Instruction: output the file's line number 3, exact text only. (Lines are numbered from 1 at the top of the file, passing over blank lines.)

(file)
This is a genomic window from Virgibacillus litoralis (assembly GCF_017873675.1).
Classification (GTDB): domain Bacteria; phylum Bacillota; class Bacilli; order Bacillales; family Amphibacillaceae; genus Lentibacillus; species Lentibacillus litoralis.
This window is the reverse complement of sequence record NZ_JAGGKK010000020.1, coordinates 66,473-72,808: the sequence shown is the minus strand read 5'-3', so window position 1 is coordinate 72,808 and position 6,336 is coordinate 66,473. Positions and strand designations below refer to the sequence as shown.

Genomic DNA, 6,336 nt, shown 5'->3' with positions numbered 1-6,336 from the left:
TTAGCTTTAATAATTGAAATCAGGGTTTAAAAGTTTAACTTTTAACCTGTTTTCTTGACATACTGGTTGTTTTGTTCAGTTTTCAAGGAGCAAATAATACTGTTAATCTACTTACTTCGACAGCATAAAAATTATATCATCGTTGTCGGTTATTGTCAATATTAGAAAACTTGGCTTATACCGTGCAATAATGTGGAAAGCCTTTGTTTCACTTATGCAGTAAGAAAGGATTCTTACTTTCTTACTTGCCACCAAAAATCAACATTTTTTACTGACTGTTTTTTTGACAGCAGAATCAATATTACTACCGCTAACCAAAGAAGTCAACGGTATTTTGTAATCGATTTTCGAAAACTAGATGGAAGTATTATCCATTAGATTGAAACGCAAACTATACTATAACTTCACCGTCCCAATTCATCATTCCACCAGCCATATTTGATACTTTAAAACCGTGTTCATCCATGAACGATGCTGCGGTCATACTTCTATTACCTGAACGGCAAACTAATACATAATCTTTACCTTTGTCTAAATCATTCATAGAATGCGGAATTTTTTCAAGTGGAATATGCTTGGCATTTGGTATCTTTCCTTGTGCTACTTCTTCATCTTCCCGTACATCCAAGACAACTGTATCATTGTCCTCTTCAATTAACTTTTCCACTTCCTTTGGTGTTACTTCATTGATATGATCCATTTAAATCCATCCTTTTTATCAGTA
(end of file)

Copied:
This window is the reverse complement of sequence record NZ_JAGGKK010000020.1, coordinates 66,473-72,808: the sequence shown is the minus strand read 5'-3', so window position 1 is coordinate 72,808 and position 6,336 is coordinate 66,473. Positions and strand designations below refer to the sequence as shown.